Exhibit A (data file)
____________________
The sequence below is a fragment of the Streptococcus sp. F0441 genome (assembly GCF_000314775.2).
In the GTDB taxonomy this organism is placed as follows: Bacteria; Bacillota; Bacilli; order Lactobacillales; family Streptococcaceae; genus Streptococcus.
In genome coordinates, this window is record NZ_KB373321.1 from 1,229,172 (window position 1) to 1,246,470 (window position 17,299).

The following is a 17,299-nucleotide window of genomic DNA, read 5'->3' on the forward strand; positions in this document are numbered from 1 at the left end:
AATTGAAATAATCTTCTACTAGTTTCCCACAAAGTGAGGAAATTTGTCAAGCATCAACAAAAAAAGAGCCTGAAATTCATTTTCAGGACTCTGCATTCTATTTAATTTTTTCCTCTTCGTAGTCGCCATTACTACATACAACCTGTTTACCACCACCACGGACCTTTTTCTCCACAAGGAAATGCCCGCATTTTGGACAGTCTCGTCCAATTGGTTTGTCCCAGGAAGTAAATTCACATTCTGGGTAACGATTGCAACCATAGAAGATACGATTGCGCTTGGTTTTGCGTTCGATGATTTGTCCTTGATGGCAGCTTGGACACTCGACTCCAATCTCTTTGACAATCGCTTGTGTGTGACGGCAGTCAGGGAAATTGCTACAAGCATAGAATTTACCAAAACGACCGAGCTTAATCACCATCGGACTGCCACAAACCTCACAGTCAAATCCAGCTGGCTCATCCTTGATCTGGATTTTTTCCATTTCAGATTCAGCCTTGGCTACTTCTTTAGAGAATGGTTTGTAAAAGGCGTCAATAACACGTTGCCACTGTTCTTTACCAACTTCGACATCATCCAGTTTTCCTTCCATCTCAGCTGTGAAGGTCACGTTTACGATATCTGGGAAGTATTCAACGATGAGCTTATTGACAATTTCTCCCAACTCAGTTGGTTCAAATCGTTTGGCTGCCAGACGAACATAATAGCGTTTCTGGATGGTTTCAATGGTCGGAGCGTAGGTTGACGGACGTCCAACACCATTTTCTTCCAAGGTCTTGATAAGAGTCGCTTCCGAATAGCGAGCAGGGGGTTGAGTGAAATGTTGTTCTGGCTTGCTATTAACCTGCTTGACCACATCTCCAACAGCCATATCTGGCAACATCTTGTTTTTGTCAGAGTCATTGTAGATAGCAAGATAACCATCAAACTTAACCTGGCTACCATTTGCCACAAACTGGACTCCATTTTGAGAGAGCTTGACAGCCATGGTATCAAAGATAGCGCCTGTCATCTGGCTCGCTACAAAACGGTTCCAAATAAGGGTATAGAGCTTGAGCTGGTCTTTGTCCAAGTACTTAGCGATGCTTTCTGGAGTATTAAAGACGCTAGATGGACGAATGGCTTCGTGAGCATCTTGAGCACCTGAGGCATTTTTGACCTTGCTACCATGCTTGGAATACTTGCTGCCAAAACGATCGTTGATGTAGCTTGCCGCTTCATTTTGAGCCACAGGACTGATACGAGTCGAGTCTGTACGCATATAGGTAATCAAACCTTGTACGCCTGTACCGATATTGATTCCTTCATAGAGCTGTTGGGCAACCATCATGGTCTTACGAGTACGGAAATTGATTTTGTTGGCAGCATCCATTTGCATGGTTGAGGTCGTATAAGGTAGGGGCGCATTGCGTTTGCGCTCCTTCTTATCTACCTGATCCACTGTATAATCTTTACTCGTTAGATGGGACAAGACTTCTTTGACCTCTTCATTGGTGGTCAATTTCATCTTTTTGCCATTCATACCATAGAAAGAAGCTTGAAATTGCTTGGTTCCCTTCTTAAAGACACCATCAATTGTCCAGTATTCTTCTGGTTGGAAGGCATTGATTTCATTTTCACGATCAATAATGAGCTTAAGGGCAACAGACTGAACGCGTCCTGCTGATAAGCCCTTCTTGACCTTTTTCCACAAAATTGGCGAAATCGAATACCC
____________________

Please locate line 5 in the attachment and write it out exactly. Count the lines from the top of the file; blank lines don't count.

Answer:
AATTGAAATAATCTTCTACTAGTTTCCCACAAAGTGAGGAAATTTGTCAAGCATCAACAAAAAAAGAGCCTGAAATTCATTTTCAGGACTCTGCATTCTATTTAATTTTTTCCTCTTCGTAGTCGCCATTACTACATACAACCTGTTTACCACCACCACGGACCTTTTTCTCCACAAGGAAATGCCCGCATTTTGGACAGTCTCGTCCAATTGGTTTGTCCCAGGAAGTAAATTCACATTCTGGGTAACGATTGCAACCATAGAAGATACGATTGCGCTTGGTTTTGCGTTCGATGATTTGTCCTTGATGGCAGCTTGGACACTCGACTCCAATCTCTTTGACAATCGCTTGTGTGTGACGGCAGTCAGGGAAATTGCTACAAGCATAGAATTTACCAAAACGACCGAGCTTAATCACCATCGGACTGCCACAAACCTCACAGTCAAATCCAGCTGGCTCATCCTTGATCTGGATTTTTTCCATTTCAGATTCAGCCTTGGCTACTTCTTTAGAGAATGGTTTGTAAAAGGCGTCAATAACACGTTGCCACTGTTCTTTACCAACTTCGACATCATCCAGTTTTCCTTCCATCTCAGCTGTGAAGGTCACGTTTACGATATCTGGGAAGTATTCAACGATGAGCTTATTGACAATTTCTCCCAACTCAGTTGGTTCAAATCGTTTGGCTGCCAGACGAACATAATAGCGTTTCTGGATGGTTTCAATGGTCGGAGCGTAGGTTGACGGACGTCCAACACCATTTTCTTCCAAGGTCTTGATAAGAGTCGCTTCCGAATAGCGAGCAGGGGGTTGAGTGAAATGTTGTTCTGGCTTGCTATTAACCTGCTTGACCACATCTCCAACAGCCATATCTGGCAACATCTTGTTTTTGTCAGAGTCATTGTAGATAGCAAGATAACCATCAAACTTAACCTGGCTACCATTTGCCACAAACTGGACTCCATTTTGAGAGAGCTTGACAGCCATGGTATCAAAGATAGCGCCTGTCATCTGGCTCGCTACAAAACGGTTCCAAATAAGGGTATAGAGCTTGAGCTGGTCTTTGTCCAAGTACTTAGCGATGCTTTCTGGAGTATTAAAGACGCTAGATGGACGAATGGCTTCGTGAGCATCTTGAGCACCTGAGGCATTTTTGACCTTGCTACCATGCTTGGAATACTTGCTGCCAAAACGATCGTTGATGTAGCTTGCCGCTTCATTTTGAGCCACAGGACTGATACGAGTCGAGTCTGTACGCATATAGGTAATCAAACCTTGTACGCCTGTACCGATATTGATTCCTTCATAGAGCTGTTGGGCAACCATCATGGTCTTACGAGTACGGAAATTGATTTTGTTGGCAGCATCCATTTGCATGGTTGAGGTCGTATAAGGTAGGGGCGCATTGCGTTTGCGCTCCTTCTTATCTACCTGATCCACTGTATAATCTTTACTCGTTAGATGGGACAAGACTTCTTTGACCTCTTCATTGGTGGTCAATTTCATCTTTTTGCCATTCATACCATAGAAAGAAGCTTGAAATTGCTTGGTTCCCTTCTTAAAGACACCATCAATTGTCCAGTATTCTTCTGGTTGGAAGGCATTGATTTCATTTTCACGATCAATAATGAGCTTAAGGGCAACAGACTGAACGCGTCCTGCTGATAAGCCCTTCTTGACCTTTTTCCACAAAATTGGCGAAATCGAATACCC